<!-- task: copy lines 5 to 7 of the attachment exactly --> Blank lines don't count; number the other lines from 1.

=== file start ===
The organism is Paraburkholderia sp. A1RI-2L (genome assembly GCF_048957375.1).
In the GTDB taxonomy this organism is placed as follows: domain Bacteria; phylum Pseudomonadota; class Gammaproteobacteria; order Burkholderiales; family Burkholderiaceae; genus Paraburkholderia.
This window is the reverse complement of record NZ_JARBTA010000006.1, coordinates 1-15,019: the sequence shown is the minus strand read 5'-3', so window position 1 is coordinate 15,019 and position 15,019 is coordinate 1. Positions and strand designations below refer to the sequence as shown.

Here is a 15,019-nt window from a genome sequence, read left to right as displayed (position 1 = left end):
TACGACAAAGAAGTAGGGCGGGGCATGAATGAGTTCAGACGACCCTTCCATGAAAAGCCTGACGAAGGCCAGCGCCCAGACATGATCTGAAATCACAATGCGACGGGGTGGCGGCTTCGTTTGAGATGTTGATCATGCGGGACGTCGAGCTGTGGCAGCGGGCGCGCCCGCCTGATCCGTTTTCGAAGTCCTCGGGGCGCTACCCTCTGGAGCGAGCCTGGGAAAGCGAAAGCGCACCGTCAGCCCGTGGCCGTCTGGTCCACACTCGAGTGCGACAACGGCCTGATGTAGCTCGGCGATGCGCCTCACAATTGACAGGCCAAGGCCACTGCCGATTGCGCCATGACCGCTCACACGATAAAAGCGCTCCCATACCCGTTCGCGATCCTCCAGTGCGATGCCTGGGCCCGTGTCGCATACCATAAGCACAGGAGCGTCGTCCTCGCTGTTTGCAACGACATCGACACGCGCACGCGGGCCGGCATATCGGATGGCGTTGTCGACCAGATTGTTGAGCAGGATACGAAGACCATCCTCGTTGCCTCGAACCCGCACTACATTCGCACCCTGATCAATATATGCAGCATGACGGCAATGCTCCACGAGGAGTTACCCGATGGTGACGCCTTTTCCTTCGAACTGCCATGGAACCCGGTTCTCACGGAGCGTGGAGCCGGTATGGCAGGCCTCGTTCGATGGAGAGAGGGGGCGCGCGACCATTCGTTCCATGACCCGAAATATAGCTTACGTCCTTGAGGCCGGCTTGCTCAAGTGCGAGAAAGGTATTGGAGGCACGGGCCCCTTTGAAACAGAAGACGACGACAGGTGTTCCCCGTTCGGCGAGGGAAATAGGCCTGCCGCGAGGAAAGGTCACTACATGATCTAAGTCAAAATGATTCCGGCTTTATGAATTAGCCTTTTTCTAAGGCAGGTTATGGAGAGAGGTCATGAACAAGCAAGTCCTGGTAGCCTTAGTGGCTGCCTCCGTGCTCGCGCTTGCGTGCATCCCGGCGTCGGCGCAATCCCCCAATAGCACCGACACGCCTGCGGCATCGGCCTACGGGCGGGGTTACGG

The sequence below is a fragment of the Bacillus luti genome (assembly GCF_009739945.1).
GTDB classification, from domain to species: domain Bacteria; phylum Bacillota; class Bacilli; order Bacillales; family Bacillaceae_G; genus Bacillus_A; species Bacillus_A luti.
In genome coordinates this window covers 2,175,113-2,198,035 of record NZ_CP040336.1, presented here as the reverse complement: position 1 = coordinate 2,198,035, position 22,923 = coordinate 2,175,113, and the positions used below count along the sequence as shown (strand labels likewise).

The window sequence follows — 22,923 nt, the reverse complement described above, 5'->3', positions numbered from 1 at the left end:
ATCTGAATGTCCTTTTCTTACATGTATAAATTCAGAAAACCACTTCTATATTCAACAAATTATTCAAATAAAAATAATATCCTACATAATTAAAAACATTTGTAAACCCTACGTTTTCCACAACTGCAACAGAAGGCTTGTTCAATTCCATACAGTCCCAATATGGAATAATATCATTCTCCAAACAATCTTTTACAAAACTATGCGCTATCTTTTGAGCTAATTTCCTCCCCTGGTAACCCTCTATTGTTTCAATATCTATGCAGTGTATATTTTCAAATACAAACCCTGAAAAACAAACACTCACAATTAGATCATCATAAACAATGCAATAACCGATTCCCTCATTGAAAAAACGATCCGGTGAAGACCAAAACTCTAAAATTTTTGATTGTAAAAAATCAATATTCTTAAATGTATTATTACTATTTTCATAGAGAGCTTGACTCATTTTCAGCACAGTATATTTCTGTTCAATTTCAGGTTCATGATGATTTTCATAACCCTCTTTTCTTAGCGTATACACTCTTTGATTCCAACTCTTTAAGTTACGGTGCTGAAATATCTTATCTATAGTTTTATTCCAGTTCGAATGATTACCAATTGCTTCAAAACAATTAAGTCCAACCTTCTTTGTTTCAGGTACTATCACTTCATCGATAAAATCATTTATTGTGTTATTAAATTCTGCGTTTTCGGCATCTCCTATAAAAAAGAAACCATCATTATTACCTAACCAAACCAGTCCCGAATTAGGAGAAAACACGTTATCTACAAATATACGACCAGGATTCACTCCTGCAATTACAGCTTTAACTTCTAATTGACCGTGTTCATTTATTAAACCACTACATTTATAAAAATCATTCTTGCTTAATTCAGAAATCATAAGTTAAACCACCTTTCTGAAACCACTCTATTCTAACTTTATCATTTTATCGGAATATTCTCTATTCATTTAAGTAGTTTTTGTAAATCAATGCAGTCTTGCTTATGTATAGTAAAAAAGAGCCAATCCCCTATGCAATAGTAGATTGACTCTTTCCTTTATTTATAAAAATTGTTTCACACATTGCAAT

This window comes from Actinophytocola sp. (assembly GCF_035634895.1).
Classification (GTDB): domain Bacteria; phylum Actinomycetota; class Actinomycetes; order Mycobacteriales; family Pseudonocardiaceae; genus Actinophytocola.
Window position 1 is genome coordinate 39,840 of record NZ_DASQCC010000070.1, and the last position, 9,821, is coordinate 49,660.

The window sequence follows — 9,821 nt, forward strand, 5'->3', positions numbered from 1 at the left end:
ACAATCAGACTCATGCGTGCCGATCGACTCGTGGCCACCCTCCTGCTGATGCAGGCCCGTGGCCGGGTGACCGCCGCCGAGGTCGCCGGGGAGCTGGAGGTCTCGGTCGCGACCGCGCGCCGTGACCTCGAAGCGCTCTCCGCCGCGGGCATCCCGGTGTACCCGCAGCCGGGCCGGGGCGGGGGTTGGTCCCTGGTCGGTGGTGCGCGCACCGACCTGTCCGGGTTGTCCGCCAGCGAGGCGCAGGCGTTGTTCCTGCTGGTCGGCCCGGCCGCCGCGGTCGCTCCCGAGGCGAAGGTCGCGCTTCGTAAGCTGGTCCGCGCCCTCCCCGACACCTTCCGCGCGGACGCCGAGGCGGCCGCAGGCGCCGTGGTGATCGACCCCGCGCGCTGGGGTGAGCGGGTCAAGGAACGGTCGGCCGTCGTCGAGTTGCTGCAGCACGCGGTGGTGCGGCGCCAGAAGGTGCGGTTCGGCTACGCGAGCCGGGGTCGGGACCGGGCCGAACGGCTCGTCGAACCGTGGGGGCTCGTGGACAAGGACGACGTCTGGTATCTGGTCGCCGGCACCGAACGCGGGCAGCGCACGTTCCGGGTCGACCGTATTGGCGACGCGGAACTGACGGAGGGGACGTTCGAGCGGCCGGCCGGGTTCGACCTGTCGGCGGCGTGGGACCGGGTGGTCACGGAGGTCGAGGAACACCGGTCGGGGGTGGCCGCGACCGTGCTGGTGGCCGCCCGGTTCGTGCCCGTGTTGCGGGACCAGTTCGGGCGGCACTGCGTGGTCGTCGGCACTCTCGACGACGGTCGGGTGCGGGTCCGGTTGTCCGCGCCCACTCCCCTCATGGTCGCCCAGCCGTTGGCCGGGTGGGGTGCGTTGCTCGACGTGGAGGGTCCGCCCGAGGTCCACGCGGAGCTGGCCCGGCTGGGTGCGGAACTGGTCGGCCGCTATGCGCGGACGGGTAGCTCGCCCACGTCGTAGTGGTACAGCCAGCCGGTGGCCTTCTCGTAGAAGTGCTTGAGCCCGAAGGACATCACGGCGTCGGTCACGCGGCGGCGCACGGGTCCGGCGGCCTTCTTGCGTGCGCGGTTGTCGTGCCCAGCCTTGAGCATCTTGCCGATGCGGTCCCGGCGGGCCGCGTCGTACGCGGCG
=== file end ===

TACGACAAAGAAGTAGGGCGGGGCATGAATGAGTTCAGACGACCCTTCCATGAAAAGCCTGACGAAGGCCAGCGCCCAGACATGATCTGAAATCACAATGCGACGGGGTGGCGGCTTCGTTTGAGATGTTGATCATGCGGGACGTCGAGCTGTGGCAGCGGGCGCGCCCGCCTGATCCGTTTTCGAAGTCCTCGGGGCGCTACCCTCTGGAGCGAGCCTGGGAAAGCGAAAGCGCACCGTCAGCCCGTGGCCGTCTGGTCCACACTCGAGTGCGACAACGGCCTGATGTAGCTCGGCGATGCGCCTCACAATTGACAGGCCAAGGCCACTGCCGATTGCGCCATGACCGCTCACACGATAAAAGCGCTCCCATACCCGTTCGCGATCCTCCAGTGCGATGCCTGGGCCCGTGTCGCATACCATAAGCACAGGAGCGTCGTCCTCGCTGTTTGCAACGACATCGACACGCGCACGCGGGCCGGCATATCGGATGGCGTTGTCGACCAGATTGTTGAGCAGGATACGAAGACCATCCTCGTTGCCTCGAACCCGCACTACATTCGCACCCTGATCAATATATGCAGCATGACGGCAATGCTCCACGAGGAGTTACCCGATGGTGACGCCTTTTCCTTCGAACTGCCATGGAACCCGGTTCTCACGGAGCGTGGAGCCGGTATGGCAGGCCTCGTTCGATGGAGAGAGGGGGCGCGCGACCATTCGTTCCATGACCCGAAATATAGCTTACGTCCTTGAGGCCGGCTTGCTCAAGTGCGAGAAAGGTATTGGAGGCACGGGCCCCTTTGAAACAGAAGACGACGACAGGTGTTCCCCGTTCGGCGAGGGAAATAGGCCTGCCGCGAGGAAAGGTCACTACATGATCTAAGTCAAAATGATTCCGGCTTTATGAATTAGCCTTTTTCTAAGGCAGGTTATGGAGAGAGGTCATGAACAAGCAAGTCCTGGTAGCCTTAGTGGCTGCCTCCGTGCTCGCGCTTGCGTGCATCCCGGCGTCGGCGCAATCCCCCAATAGCACCGACACGCCTGCGGCATCGGCCTACGGGCGGGGTTACGG

The sequence below is a fragment of the Bacillus luti genome (assembly GCF_009739945.1).
GTDB classification, from domain to species: domain Bacteria; phylum Bacillota; class Bacilli; order Bacillales; family Bacillaceae_G; genus Bacillus_A; species Bacillus_A luti.